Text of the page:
You’ve most likely seen the iconic black-and-white dominos game pieces creating snaking trails across tabletops, but if you’ve never played the game yourself, how they got that way may be a mystery. Domino pieces are called tiles, and the entire game focuses on matching the ends of these tiles to other tiles on the table to slowly whittle down your pile of tiles to zero.
As late as 1120 A.D., the Chinese played a matching game using ivory or bone tiles, although the game’s origins probably precede that decade by several centuries, according to “A Little Giant Book: Dominoes” by Jennifer Kelley. Their very long rectangular tiles, like modern domino tiles, were divided in their centers by a line that separated groups of dots. Europeans later adapted the game to include shorter tiles and some pieces with blank ends. Although many people used domino tiles for domino games, others used dominos as arithmetic tools. According to authors Elizabeth Jaffe, Sherry Field and Linda Labbo, some tradespeople and bankers kept the tiles around to help them count.
Each domino game includes 28 tiles. Although ancient players constructed their dominoes from bone or ivory, the dominos you’ll play with probably are made of molded plastic, poured polyester resin or wood. These tiles are usually black with white dots or vice versa, but sometimes they are made with two other colors, multiple colors or even shapes or portraits instead of dots. Each tile is shaped like a rectangle, and the rectangle is bisected by a line, which creates two squares on the face of the tile. Inside each square, a group of dots represents a number. The back of each tile is completely blank.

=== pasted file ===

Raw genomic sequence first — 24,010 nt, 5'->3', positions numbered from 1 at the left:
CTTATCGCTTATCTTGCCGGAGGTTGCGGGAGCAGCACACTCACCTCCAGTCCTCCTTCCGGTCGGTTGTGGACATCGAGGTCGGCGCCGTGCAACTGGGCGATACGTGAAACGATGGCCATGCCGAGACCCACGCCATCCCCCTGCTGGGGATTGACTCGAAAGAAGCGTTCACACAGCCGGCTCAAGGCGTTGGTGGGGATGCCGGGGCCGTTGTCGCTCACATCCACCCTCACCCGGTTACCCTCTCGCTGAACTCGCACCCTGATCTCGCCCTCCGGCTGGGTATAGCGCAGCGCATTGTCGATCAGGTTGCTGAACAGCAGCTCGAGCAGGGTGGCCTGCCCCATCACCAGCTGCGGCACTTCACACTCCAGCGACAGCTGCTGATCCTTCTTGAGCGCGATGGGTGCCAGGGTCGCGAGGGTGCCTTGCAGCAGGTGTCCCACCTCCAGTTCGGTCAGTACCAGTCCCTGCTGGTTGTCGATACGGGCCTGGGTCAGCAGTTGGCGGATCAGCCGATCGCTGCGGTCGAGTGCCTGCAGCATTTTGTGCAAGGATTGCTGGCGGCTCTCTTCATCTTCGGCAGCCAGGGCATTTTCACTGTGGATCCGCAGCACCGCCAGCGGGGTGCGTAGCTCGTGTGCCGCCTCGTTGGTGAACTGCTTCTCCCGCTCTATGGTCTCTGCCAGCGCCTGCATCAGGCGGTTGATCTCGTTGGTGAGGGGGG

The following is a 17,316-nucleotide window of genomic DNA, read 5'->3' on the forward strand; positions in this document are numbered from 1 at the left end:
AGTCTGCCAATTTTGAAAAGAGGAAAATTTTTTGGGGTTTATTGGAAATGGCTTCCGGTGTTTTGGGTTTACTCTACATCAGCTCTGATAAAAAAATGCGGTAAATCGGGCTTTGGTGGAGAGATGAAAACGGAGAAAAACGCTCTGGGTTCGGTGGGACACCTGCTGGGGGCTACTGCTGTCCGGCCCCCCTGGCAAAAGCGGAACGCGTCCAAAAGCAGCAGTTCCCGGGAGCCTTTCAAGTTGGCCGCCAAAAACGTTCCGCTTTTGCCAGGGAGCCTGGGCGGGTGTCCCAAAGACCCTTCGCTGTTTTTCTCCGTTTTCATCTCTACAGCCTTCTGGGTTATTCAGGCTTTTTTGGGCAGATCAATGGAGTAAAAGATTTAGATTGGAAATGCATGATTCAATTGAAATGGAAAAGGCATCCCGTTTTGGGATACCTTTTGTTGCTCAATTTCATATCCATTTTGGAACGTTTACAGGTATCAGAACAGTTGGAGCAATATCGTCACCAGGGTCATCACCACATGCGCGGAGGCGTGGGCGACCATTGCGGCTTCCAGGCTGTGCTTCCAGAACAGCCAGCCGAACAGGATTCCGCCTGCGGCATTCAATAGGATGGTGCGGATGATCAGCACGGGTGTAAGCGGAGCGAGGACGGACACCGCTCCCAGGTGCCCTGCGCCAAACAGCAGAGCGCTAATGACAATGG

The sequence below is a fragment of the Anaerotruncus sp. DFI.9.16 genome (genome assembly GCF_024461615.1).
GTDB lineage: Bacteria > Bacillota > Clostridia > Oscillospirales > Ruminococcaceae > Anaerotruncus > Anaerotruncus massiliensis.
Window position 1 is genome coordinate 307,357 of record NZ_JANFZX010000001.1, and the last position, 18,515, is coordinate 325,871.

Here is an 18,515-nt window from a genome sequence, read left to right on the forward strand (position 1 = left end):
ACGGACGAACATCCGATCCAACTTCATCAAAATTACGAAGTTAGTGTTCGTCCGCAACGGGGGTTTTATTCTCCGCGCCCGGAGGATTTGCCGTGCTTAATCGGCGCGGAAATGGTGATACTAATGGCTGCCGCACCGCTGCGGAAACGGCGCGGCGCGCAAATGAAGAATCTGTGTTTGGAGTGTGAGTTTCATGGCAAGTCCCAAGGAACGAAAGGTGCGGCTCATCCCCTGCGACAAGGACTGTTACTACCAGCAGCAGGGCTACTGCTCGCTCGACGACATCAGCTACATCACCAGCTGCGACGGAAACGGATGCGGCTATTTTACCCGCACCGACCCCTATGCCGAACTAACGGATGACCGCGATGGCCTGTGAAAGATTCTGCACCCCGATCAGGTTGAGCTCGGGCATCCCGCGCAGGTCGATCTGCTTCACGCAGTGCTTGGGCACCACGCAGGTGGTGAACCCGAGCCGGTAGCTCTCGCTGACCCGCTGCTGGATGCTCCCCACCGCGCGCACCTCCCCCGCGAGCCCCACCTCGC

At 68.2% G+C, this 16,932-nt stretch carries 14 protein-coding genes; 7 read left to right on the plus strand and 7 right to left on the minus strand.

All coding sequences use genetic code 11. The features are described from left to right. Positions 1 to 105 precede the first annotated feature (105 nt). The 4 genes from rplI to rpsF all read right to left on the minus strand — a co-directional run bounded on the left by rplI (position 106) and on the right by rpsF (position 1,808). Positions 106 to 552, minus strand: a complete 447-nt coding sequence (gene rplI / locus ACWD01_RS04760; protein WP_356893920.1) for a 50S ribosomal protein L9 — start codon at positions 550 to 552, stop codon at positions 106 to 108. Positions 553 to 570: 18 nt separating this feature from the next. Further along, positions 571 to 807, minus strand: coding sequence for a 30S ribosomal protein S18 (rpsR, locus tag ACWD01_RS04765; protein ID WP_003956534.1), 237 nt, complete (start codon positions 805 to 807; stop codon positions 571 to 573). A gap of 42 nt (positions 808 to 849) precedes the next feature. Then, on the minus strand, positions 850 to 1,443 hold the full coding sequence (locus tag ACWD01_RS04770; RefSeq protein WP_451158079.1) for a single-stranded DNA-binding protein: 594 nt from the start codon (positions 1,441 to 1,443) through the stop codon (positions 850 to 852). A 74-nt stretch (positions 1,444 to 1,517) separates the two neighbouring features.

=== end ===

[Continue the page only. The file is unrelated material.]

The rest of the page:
Basic Game Play
Before you can begin playing, you set out all the tiles on the table and turn them all so their blank sides face up and their dot-filled sides face down. You then move them around to mix them up. This is calling shuffling. Every player then chooses one tile, and the player with the largest amount of numbers on their tile selects their seven tiles first and takes the first turn. Extra tiles are left on the table in a pile called "the stock." The first player places whatever tile they want out of their pile onto the table, face up. For example, this tile might have five dots on one side and four dots on the other. The next player then must lay a tile with five or four dots on one end against the matching end of the first domino. The player can also play a domino that have two ends with fives or two ends with fours. Tiles with equal amount of dots on both sides are called spinners. This tile is played perpendicular to the matching end, and then players can play off its long side or off either short side. If the player has no matching tiles, he must either pass or draw from the stock, depending on the number of players. After a player lays down a tile or draws from the stock, it’s the next player’s turn, and so forth until someone runs out of tiles and wins the game.
Once you’ve mastered normal dominos game play, you can learn about all the dominos variations. Some variations require special dominos, such as dominos sets with extra dominos and larger numbers or multicolored sets, but many variations only require you to learn new rules and strategies. Many of these variations have colorful names, such as tiddle-a-wink, chickenfoot, muggings and seven-toed Pete. Learn new dominos varieties with a favorite dominos partner to keep the game fresh and interesting to play, or learn some of the solo games to play by yourself.
- “Great Big Book of Children's Games”; Debra Wise, Sandra Forrest; 2003
Katherine Harder kicked off her writing career in 1999 in the San Antonio magazine "Xeriscapes." She's since worked many freelance gigs. Harder also ghostwrites for blogs and websites. She is the proud owner of a (surprisingly useful) Bachelor of Arts in English from Texas State University.